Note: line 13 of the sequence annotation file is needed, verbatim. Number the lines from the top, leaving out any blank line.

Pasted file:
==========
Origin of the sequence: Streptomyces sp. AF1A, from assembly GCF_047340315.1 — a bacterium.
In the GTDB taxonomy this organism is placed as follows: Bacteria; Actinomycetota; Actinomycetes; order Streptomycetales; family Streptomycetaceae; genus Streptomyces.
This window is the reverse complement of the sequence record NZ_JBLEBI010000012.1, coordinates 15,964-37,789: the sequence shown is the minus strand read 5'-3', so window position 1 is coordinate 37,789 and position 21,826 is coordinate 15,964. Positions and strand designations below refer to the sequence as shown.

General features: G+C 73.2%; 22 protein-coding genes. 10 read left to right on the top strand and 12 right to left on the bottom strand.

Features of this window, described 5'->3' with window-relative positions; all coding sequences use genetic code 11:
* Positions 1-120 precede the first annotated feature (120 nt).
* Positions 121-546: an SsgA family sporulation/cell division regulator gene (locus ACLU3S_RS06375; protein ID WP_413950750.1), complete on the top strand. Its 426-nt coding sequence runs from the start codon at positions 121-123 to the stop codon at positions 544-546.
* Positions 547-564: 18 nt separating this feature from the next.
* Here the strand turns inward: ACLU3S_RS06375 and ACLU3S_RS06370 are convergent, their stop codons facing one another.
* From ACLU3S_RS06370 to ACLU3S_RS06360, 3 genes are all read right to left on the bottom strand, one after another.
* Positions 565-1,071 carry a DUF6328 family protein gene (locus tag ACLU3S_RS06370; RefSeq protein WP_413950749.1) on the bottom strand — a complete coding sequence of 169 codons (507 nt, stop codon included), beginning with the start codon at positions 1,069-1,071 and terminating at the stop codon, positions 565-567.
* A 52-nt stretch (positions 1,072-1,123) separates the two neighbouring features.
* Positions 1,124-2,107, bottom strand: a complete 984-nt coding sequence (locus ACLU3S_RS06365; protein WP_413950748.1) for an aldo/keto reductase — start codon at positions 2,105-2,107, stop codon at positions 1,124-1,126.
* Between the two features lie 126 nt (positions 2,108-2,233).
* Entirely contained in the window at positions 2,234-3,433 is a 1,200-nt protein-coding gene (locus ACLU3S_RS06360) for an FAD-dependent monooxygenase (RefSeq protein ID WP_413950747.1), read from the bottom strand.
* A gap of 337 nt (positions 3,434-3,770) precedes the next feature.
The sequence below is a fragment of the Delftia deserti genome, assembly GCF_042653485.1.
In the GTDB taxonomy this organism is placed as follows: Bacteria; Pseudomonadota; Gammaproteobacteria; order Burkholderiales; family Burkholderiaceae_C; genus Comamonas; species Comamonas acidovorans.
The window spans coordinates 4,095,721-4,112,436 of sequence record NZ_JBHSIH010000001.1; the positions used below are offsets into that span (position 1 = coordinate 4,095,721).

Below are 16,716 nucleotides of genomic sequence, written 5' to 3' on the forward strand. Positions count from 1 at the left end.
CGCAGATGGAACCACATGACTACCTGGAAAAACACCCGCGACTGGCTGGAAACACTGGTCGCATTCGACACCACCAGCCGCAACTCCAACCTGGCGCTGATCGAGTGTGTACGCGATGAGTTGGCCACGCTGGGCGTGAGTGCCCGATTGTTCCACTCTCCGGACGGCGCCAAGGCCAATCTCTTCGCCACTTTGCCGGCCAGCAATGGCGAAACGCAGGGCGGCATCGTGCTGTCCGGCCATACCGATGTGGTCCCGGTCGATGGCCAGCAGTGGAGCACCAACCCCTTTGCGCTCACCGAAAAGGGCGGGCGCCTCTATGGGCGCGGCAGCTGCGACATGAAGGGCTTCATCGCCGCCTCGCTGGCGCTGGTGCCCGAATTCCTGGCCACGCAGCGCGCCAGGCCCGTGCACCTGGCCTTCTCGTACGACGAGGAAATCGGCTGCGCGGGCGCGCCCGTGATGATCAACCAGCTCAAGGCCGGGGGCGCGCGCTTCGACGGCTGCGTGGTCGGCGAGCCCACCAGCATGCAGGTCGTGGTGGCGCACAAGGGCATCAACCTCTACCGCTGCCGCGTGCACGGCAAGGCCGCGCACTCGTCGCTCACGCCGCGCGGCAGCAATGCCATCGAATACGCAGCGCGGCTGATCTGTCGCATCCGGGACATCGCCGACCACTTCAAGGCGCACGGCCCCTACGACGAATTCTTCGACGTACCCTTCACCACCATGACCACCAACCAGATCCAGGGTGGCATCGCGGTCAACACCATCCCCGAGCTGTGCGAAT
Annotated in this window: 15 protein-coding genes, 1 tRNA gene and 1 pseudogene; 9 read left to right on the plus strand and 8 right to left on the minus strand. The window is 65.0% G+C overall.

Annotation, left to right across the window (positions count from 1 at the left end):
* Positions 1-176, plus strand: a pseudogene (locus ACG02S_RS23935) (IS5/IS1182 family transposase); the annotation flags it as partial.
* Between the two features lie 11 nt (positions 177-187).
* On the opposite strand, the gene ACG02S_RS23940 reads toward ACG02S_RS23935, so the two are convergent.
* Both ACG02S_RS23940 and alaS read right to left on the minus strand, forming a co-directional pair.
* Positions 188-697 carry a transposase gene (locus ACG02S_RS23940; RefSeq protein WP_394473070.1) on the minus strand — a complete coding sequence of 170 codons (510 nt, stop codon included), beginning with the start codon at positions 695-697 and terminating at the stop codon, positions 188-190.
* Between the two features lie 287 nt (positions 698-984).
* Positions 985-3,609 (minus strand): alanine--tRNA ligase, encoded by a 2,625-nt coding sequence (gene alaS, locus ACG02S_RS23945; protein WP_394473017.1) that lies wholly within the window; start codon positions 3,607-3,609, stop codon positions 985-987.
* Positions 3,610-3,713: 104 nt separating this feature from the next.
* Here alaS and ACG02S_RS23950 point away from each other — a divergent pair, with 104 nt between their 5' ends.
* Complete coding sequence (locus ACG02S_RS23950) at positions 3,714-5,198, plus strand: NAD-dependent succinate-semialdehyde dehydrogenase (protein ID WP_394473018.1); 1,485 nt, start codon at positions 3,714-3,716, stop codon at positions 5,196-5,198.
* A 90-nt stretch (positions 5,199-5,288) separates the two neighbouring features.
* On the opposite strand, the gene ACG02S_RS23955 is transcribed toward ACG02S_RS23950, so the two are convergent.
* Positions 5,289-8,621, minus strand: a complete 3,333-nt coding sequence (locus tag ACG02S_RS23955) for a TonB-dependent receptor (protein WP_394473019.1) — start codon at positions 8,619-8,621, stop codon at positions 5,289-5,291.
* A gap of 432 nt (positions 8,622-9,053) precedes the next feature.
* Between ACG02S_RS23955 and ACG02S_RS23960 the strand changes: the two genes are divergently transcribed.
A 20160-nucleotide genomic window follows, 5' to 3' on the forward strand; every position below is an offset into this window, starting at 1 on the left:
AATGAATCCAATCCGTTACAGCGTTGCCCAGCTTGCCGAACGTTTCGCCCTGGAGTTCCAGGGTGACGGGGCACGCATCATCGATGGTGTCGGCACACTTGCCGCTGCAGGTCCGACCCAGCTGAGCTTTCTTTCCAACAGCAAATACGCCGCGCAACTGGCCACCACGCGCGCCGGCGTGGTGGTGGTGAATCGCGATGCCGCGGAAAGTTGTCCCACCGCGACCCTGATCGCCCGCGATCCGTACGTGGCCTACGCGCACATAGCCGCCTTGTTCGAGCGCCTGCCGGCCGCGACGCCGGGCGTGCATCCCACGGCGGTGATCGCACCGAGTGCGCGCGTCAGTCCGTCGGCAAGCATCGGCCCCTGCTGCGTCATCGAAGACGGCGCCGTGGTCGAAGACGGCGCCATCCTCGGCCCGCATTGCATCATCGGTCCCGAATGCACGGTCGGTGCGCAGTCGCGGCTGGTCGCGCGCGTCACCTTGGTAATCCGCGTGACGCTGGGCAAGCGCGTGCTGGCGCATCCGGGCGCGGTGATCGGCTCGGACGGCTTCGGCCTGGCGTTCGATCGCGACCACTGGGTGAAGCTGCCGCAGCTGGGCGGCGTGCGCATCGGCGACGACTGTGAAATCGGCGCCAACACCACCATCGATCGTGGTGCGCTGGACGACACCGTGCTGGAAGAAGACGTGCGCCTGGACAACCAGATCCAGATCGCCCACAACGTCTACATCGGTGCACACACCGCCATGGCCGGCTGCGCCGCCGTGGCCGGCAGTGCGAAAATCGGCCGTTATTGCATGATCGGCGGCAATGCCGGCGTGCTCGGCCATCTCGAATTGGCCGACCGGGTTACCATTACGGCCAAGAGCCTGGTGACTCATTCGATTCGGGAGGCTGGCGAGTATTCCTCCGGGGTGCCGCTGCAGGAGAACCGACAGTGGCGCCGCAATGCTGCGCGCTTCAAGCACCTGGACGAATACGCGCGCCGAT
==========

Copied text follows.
* Positions 1,124-2,107, bottom strand: a complete 984-nt coding sequence (locus ACLU3S_RS06365; protein WP_413950748.1) for an aldo/keto reductase — start codon at positions 2,105-2,107, stop codon at positions 1,124-1,126.